Butch Jones didn't beat around the bush Friday at Tennessee's media day. The third-year Vols head coach cut the bush down in regards to how important fall camp has become to his team.
Jones has always been a proponent of the importance of training camps, and he didn't shy away from the significance of the home stretch of Tennessee's fall practices as the Vols get set for another two-a-day Saturday.
"This is where your toughness, this is where your team chemistry, this is where your your resiliency is born here," Jones said. 'We always talk about how you don't want to survive the day. You don't want to endure, you want to embrace it. You want to thrive in the day, thrive in the moment. That's how you get better each and every day."
With nearly 20 players held out recently, most with nicks and bruises that aren't serious injuries, Jones discussed how the grind of a fall camp truly tests the nature of a team that is finding its identity as it prepares for the 2015 season.
"That's when you start to find out about your football team right now, when you get into practice 11, 12, 14, 15, what type of resiliency you have and it challenges your leadership. We're also challenged because we start class next week, so the last few days are absolutely paramount to our football team."
Put me in coach
The cadre of hurt players who have missed time in fall camp are slowly starting to see the field again, and Jones said he expects as many as ten players who have been out to see the field Saturday for Tennessee's open practice.
Among those anticipated back is starting tight end Ethan Wolf.
"Getting him back tomorrow will be big for us," Jones said. "He's a weapon, so getting him back practicing will aid us."
Jones wouldn't specifically mention any other players expected to make their return Saturday, but it's clear Tennessee is healing from the inevitable scrapes and bumps that training camps bring.
Throwing it around
The Vols participated in some situational scrimmaging Thursday in the night cap of a two-a-day practice, and despite improvement, Jones knows there's still a long way to go in installing a passing game he's comfortable with heading into the regular season.
"We still have a long way to go in terms of the passing game and just the overall fundamentals and details that go behind it: the rhythym, the spacing, the timing. So much goes into the throw game. It's not just the quarterback," Jones said.
"When you throw the football, there's a lot that goes into it. It's not just one or two positions. We'll work the throw game exceptionally hard from here on out like we have been."
Sleep is the cousin of success
Falling asleep just became a part of Tennessee's work regimen. The Vols' head coach employs assistants to a handful of players who have trouble sleeping at night and has used his extensive interest in sports science to find an innovative way to monitor his players' sleep schedule to ensure they're getting the most rest possible each night.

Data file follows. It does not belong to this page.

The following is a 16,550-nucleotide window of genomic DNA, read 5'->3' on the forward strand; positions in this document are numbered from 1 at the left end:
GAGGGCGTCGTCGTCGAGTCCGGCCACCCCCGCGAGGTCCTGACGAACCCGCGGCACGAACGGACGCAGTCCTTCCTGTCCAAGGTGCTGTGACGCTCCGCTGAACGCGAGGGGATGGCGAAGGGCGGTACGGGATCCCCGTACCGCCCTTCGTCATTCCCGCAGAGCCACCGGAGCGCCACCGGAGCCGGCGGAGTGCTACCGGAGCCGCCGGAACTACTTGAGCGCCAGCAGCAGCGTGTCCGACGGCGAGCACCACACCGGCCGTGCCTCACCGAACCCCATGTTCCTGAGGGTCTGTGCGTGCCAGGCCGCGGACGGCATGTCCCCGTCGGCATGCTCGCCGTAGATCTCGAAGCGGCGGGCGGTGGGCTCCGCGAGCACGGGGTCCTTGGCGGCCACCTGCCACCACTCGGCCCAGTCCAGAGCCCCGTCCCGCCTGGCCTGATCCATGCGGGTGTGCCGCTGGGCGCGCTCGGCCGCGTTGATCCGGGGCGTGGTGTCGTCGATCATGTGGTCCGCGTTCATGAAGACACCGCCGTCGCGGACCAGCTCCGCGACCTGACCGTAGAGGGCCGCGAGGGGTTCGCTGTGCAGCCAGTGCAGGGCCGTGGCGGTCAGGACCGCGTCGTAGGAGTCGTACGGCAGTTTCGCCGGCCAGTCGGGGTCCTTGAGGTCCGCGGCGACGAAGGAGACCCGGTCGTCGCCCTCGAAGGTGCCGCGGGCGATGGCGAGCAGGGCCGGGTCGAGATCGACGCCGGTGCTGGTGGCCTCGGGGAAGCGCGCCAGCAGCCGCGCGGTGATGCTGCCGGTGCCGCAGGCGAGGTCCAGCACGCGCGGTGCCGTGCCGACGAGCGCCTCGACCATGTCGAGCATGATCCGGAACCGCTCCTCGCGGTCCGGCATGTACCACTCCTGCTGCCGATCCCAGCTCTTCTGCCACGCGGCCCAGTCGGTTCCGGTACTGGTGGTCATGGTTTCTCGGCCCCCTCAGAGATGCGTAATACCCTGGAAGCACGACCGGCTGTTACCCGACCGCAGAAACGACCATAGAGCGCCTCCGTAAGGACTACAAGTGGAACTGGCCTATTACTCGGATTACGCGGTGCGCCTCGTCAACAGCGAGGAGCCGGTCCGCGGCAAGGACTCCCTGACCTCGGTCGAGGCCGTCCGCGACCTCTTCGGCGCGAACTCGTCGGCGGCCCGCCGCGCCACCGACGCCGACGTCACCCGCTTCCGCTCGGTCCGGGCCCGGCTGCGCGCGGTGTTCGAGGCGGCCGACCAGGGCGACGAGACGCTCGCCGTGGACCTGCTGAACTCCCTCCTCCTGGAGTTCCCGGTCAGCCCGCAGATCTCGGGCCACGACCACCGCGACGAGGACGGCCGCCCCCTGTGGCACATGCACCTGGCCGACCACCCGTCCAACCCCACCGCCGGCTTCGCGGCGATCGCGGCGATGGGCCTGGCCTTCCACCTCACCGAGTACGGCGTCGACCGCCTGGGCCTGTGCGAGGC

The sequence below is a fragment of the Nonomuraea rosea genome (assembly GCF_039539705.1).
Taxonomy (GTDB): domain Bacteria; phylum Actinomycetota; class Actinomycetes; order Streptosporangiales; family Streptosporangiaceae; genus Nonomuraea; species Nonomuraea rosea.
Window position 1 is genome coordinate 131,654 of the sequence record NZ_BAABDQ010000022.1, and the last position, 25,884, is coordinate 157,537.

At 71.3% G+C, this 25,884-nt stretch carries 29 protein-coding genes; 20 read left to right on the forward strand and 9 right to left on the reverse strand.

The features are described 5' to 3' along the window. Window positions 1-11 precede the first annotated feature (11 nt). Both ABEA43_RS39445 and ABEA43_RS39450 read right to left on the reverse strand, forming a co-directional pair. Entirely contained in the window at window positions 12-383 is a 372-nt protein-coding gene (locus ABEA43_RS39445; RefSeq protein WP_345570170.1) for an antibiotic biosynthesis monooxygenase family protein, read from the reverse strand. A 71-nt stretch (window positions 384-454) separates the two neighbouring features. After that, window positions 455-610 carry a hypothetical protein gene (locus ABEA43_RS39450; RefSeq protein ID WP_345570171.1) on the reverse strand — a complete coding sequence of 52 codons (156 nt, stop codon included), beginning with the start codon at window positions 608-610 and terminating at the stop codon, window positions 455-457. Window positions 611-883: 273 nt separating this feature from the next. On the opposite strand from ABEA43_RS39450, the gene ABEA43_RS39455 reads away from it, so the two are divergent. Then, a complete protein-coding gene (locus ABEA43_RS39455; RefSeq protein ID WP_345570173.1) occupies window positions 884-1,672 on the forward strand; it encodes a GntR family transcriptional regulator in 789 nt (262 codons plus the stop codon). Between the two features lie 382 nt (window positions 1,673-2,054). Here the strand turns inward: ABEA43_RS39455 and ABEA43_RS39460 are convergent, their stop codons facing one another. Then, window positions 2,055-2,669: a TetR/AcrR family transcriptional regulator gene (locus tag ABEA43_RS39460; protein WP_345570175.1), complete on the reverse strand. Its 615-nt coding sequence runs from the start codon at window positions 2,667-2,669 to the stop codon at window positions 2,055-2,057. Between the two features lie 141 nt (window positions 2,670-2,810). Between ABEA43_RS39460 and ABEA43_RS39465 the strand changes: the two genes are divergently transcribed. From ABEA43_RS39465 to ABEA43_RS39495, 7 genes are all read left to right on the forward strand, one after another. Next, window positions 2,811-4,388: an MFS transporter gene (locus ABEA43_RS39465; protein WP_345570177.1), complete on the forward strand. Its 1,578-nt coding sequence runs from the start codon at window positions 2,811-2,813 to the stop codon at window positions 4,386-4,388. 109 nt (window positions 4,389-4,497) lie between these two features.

"Each young man has a sleep coach and we have about 25 players right now that have a sleep coach and they actually have a system set up underneath their mattress and we can gauge how many hours of sleep they have. They have it on their cell phones and they actually have goals, so they're in competition. They're set up in groups and they compete," Jones said.
"It's changed our kids' mindsets. They wear glasses to block out the blue light when they go to bed at night. If anyone is having a hard time sleeping at night and you're on your phone, it's usually going to take an hour longer for you to go to sleep. They wear these orange goggles that block out the blue light. It makes them sleepy."
Who does No. 2 work for?
It might not be a huge revelation, but Jones announced Quinten Dormady as the official backup quarterback to incumbent starter Joshua Dobbs. Dormady's extensive work in spring practice and fast grasp of the offense has put him ahead of fellow freshman Sheriron Jones at the moment as Tennessee prepares for its season opener against Bowling Green Sept. 5.
Jones didn't rule out the possibility of Dormady seeing early playing time against the Falcons to get him both acclimated to the speed of FBS football and invaluable game repetitions.
"Both young quarterbacks have done a very good job, but Quinten Dormady is our No. 2 quarterback. He is the No. 2 quarterback. Sheriron [Jones] is progressing and he has to be ready. Sheriron is two snaps away from being in a game," Jones said.
"You have to pick your spots in order to get him reps but Quinten has gained some very valuable repetitions. It is amazing with him to see the progress that he made in spring ball and the confidence that he gained and really be able to continue to grow on that."
Tennessee has been cross-training virtually all of its offensive linemen as Jones and offensive line coach Don Mahoney search for their starting five. Brett Kendrick has played all five line positions in fall camp, but others, such as freshman Jack Jones, are staying at one position for good.
"Some individuals have gone from center to guard and some from guard to tackle. As we know, it's a very long season. We have some playing one position. Jack Jones is playing guard. That's all he is playing, so he is able to hone in on the skillset that is required and the footwork that is required from that position," Jones said.
"The rest of the guys we are moving around trying to find the best five for us and even the best six, seven or eight guys to continue to provide depth and stability. Jack is really the one who sticks out among the freshman. They have really honed in on one position. We have moved Brett Kendrick around to see where he can best fit the football team as well."